I have been blessed to have had many women mentors in my life. I would not be the woman I am today if not for these generous spirits. Mother Teresa said, “Do not wait for leaders; do it alone, person to person.” Winston Churchill declared, “We make a living by what we get, we make a life by what we give.” And from Maya Angelou we have, “I’ve learned that people will forget what you said, people will forget what you did, but people will never forget how you made them feel.”
A mentor is defined as a wise and trusted counselor or teacher. A mentor can also be an influential senior sponsor or supporter. I’m had mentors who impacted me both professionally as well as spiritually. They have been older and younger than me. They have come from a variety of cultural, educational, ethnic, economic, and religious backgrounds. What every one of them shared was an open and giving nature.
Unlike some women, I have always loved working with women. Perhaps it’s because I had such a close relationship with my own mother. She was my first mentor, although I don’t think either one of us realized it at the time. She believed that I could do anything and be anything that I wanted. She never pushed me…but she did encourage me. She originally worked to support the family, but later because she discovered her passion. But, she didn’t have a strong female manager encouraging her in the workplace simply because they were few and far between. She had to depend on staying in the good graces of her male superiors. And that required that she sometimes bite her tongue and pretend to be stupider than she really was. But, my mother gave many women employment opportunities they wouldn’t have normally had.
Professionally, I have had the most amazing women direct my career, support and encourage me. And teach me. But once I had a female director who did everything she could to keep me in the background. She had me prepare all the reports, charts, and hand-outs for her quarterly presentations to the board of directors of a large corporation. On two occasions, she was asked questions for which she didn’t have the answer. It required that I bring her the needed information into the meeting. It infuriated her that I would have to even come into the meeting. As far as she was concerned, she preferred that I was invisible to anyone in authority. After two years of dealing with her, I felt suffocated and couldn’t wait to transfer out of her department. What was unfortunate was that we both lost out on what could have been a good relationship. I vowed then and there that I would do anything I could to promote and encourage the women I worked with and for.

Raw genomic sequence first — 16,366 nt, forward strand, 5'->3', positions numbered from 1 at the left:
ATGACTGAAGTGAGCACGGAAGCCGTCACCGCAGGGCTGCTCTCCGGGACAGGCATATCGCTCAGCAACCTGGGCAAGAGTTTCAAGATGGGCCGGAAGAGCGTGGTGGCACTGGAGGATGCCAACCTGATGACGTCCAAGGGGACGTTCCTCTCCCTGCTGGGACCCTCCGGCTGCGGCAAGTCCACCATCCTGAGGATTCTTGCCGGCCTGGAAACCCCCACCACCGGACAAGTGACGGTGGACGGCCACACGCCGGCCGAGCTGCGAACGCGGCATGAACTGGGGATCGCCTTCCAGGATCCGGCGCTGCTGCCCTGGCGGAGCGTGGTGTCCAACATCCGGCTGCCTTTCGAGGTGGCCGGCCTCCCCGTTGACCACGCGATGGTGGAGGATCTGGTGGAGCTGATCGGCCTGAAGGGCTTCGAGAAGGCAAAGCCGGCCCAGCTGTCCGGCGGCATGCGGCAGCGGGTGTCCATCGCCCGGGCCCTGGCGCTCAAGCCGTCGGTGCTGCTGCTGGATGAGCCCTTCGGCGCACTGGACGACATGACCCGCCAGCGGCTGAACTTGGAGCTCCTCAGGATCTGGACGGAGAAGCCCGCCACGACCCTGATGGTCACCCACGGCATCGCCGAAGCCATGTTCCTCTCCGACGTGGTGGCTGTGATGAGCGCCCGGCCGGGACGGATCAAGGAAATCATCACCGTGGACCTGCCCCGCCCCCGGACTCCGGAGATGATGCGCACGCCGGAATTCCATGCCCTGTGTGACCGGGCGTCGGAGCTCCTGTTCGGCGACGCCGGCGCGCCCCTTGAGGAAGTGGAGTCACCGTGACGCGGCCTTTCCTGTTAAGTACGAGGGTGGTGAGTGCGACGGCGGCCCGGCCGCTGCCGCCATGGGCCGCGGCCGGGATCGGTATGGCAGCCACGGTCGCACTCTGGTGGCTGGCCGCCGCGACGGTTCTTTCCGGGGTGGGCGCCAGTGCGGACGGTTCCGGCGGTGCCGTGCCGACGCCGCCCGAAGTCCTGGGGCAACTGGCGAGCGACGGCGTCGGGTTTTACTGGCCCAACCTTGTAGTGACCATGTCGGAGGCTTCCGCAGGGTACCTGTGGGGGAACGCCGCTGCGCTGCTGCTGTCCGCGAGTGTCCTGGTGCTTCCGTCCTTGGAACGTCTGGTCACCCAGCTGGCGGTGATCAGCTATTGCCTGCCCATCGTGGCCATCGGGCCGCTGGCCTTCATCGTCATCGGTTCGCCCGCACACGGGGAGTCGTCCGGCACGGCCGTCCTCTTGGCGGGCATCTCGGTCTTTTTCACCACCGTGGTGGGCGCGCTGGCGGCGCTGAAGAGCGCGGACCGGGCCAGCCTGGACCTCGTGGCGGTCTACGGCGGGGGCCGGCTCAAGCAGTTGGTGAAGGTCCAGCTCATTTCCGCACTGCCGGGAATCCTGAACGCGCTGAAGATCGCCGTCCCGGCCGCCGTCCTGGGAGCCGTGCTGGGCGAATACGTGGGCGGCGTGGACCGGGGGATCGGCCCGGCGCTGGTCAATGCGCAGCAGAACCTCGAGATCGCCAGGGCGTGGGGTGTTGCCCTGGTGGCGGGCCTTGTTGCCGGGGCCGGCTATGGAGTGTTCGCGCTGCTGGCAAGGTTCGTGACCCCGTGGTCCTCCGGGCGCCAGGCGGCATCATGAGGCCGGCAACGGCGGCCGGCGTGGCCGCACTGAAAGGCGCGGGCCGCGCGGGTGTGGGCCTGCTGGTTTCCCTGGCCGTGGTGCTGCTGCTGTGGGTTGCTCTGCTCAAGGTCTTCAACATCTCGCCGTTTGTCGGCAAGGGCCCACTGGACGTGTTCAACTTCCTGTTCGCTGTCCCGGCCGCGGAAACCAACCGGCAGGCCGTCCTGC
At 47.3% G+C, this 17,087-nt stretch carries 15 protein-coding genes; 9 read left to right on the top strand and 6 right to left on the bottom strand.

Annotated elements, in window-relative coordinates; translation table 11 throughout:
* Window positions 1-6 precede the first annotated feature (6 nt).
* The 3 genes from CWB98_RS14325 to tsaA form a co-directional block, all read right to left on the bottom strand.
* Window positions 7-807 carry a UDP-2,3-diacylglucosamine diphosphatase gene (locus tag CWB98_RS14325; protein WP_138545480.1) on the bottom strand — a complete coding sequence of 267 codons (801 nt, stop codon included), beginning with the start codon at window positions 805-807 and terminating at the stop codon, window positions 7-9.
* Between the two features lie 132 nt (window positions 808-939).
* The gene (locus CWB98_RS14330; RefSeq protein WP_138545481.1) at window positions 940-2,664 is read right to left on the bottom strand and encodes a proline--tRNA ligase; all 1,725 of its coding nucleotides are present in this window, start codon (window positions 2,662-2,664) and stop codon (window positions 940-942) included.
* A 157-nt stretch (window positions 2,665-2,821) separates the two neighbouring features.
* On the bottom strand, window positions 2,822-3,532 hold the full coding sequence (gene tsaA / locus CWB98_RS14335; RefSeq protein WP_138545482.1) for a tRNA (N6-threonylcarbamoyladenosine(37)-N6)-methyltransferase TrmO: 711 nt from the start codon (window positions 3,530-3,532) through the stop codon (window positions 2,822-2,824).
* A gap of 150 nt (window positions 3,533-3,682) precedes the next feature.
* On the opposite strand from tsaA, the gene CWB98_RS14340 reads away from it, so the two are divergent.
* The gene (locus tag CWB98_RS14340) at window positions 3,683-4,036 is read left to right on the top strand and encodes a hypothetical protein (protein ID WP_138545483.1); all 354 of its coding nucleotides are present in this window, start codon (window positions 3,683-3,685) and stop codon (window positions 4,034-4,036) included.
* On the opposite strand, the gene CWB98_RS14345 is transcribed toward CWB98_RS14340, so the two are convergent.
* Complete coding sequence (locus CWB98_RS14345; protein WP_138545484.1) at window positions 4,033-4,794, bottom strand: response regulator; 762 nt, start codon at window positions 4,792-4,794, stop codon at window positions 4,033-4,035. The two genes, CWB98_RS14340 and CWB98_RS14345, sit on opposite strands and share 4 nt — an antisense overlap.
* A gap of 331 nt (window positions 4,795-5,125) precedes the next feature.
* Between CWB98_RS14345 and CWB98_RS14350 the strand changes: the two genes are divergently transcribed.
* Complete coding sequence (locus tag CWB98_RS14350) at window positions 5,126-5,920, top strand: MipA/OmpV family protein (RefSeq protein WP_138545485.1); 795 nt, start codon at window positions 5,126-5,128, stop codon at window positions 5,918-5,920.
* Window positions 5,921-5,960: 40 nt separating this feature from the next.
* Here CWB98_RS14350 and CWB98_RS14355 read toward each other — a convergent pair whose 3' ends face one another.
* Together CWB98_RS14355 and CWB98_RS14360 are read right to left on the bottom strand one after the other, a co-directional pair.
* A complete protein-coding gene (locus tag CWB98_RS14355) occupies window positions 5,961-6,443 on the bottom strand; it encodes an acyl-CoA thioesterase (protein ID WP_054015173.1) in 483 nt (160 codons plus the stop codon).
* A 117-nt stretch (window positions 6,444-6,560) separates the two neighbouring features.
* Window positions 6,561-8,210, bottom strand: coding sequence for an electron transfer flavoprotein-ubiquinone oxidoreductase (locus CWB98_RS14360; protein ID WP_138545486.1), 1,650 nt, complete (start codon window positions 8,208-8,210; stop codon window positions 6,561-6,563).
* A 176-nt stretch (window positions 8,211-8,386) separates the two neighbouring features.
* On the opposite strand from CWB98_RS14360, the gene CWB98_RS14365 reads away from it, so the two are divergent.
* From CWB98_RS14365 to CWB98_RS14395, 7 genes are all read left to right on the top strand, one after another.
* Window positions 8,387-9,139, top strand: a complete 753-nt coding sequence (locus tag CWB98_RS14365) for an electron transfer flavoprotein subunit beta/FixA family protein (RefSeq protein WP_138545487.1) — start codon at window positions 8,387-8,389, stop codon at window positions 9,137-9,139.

I have also been mentored by the most generous women in my spiritual walk. They have encouraged me, supported me, and helped me mature. Some of them had no idea that they were doing this. They influenced me by their gentle, calm, and godly example. But the one who shaped me the most was a woman named Sally Beckwith.
Sally was the most generous person I have ever met. She was married to the love of her life, the mother of 7 children, and the grandmother to more than I could count. Her main goal in life was to take care of her family and to ease their way in life. And yet, she seemed to do that for everyone around her as well. I chaired a couple of annual women’s conferences at our church and Sally was the first to volunteer to serve on my committee. My events were a success because I had Sally beside me making sure every “t” was crossed and every “i” was dotted. There wasn’t a task that was too lowly or a job too menial. Whatever needed to be done, she rolled up her sleeves and dug in. In fact, she had an incredible ability to see what needed to be done before it even needed doing.
When my son started high school, Sally volunteered to be on his emergency contact form because she lived a block from the school and she knew I worked. The first time he needed to go home because he sick, he was released to Sally. When I got home that night he told me, “Mom, Sally is famous. When I told the nurse she could release me to her, she replied, “Oh Sally, that’s okay then.” Not only had Sally sent seven children through that same high school, she had been the emergency contact for other families as well as mine. Of course the school nurse knew her well.
Sadly, Sally was taken from us too soon. She was diagnosed with ALS when she was 56 years old and she died two years later. At her memorial service, several women spoke about their special friendship with Sally. Than, one woman got up and said that she too had been prepared to talk about how she was a special friend of Sally’s. But after hearing so many speak, she realized that Sally’s gift was the ability to make everyone feel like a special friend. I was no exception.
I ran into Sally’s husband a few years later and he introduced me to his new wife as one of Sally’s dear friends. That touched me because I still missed Sally so much. But, I also liked how I could tell that this new wife wasn’t threatened by the casual mention of a first wife. Maybe the new wife knew that it was useless to pretend Sally hadn’t existed or maybe, she had heard enough about Sally that she knew she would have been one of her special friends too. I’m pretty sure it would have been the latter.
Sally was the truest definition of a mentor and I doubt she would have even known it. A true mentor is one who serves. Mark 10:45 says “Jesus said, “Even the Son of Man came not to be served but to serve others and to give his life as a ransom for many.” I would be pleased if I could be a fraction of the mentor to others that Sally was to so many.